Music festivals have Nivison drawing crowds to farm
TOMS RIVER — A lot of smaller farmers can learn from Tom Nivison about holding musical events at their farms. Nivison, owner of Silverton Farms, has been holding small music festivals at his 10-acre farm off Silverton Road since 1989.
Partly because he’s passionate about music — jazz, blues, rock, folk and bluegrass — and is himself a skilled banjo player, Nivison decided early on in his time as a farmer that he wanted to hold events to thank customers for their patronage.
“If someone from the community here comes up with a cause or a need, we supply the venue and the food vendors and drink vendors and hold it all right here,” Nivison said.
He plays banjo in a bluegrass band, White Oak, which has many paying gigs at coffee houses, festivals and bars, but also does many more unpaid gigs at nursing homes and other long-term care facilities.
“Hey, we love what we do, and we’re passionate about the music,” he said of White Oak’s charity work.
He is a first-generation farmer who purchased the former Hopkinson Turkey Farm from his grandmother’s good friend in the late 1980s. He said the “soils here were good from the get-go from all those turkeys.”
Back then, when he was exploring farming, “I talked to a farm real estate agent and he said, ‘You’re better off with 10 good acres of ground then you are with 50 bad acres, because you end up working your whole life to build up that 50 acres of soil when you can start making money right away with 10 good acres.’”
Nivison and his small crew raise vegetables on his eight working acres at Silverton Farms, following organic practices, including all kinds of tomatoes and peppers, many different lettuces, potatoes, sweet potatoes, string beans, bok choy, Swiss chard and many kinds of eggplant.
“When I was a kid, this road was all chicken farms,” Nivison recalled after his festival was over and most patrons had gone home.
On Saturday Oct. 9, Nivison, his wife Dawn, and a small crew of volunteers held a “Harvest Festival” at Silverton Farms.
While the weather was less than perfect, he still drew a good crowd to his farm that stayed there and patronized food and drink vendors until late into the afternoon. The event was a fundraiser for St. Jude’s Children’s Hospital in Memphis. Nivison tries to hold a fundraiser at Silverton Farms each spring and fall.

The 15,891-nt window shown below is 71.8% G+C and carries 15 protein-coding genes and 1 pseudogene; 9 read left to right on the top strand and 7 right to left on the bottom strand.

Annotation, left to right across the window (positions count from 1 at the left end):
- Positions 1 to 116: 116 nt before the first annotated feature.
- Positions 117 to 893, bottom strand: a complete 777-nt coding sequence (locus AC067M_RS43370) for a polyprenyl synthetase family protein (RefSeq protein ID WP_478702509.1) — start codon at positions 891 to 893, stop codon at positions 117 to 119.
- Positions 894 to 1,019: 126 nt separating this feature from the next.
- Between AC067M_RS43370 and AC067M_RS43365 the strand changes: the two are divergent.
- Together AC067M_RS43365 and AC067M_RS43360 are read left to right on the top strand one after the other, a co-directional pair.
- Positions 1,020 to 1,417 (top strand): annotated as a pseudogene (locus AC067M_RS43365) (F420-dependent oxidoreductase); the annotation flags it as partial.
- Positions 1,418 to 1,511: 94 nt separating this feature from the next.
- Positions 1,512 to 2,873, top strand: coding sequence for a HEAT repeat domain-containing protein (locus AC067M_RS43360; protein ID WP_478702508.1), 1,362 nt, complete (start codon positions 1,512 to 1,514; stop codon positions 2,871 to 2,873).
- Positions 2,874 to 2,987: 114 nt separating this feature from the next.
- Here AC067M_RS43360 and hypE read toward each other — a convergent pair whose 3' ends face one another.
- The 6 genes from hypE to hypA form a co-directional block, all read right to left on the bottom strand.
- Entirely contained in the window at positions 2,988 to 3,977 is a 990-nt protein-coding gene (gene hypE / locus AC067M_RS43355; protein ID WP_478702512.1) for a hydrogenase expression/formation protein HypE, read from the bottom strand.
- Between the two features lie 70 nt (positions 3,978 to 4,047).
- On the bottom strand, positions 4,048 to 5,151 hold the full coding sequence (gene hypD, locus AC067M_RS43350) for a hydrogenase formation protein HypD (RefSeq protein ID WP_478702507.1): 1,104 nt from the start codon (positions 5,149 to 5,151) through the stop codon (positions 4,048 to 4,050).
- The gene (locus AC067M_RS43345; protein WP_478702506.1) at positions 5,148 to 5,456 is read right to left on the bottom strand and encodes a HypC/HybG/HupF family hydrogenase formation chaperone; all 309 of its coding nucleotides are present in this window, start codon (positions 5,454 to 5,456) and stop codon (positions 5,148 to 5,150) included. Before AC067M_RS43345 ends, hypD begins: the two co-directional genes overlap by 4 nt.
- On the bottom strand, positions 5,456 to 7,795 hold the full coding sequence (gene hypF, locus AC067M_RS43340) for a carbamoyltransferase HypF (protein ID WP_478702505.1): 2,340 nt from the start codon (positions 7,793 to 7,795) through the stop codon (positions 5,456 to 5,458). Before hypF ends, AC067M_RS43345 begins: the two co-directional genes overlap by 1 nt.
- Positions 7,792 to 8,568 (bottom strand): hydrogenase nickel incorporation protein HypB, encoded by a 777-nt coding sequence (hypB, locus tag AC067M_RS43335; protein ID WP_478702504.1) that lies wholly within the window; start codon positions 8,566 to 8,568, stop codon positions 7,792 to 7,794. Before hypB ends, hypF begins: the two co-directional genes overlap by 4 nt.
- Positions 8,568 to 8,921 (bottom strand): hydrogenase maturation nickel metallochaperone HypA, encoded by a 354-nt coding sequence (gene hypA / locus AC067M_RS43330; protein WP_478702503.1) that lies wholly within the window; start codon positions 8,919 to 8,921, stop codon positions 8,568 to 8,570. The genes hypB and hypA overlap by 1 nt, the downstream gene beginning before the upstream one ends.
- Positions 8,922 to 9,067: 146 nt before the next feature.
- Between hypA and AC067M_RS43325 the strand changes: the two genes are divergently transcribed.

The Oct. 9 Harvest Festival was originally slated for the last Saturday in August, but had to be postponed due to high winds and heavy rain.
His band played earlier in the day, but the main afternoon showcase band was the ethnic-rock ensemble Gypsy Funk Squad with members from all over New Jersey.
They play an unusual assortment of instruments but also include conventional instruments like guitar, drums and bass and are led by sound engineer-guitarist Jack Lowry.
Nivison said he recruits volunteers to help with things such as parking, access, while helping the food vendors and just making sure the patrons are happy.
“Each time out, it’s a benefit show, it can be for an individual or family from this area, a local charity or national charity, in this case, St. Jude’s Childrens’ Hospital in Memphis. We also have to thank Ray Hlubik from Hlubik Family Farms in Chesterfield, he donated all the sweet corn for today’s event.”
“You’ve got to have a small group of staff or volunteers, you’ve got to have adequate parking or make arrangements for parking, and you want to line up some good food trucks or people who want to bring some food, either to sell it or give away,” Nivison said. “Also, you need to realize you can never start planning soon enough. You have to plan months in advance.
“It’s kind of like planning a wedding.”
Vendors at the fall harvest festival included Tammy Sue’s Kitchen, an empanada vendor, the local Boy Scout Troop No. 59, a funnel cake vendor, Fat Dogs, a specialty sauce vendor from nearby Manchester, along with his retail farm stand open for business all day.
Nivison has a good setup to accommodate musicians and a small crowd. His house sits on-site, and he has other structures with bathrooms that can shelter people in the event of rain, including even some hoop houses that are easily accessible.
“You need to make provisions for inclement weather, tents with some indoor seating, and have a rain date. In this case, the rain date saved us, because we had heavy rains in late August so we postponed the festival until today,” he said.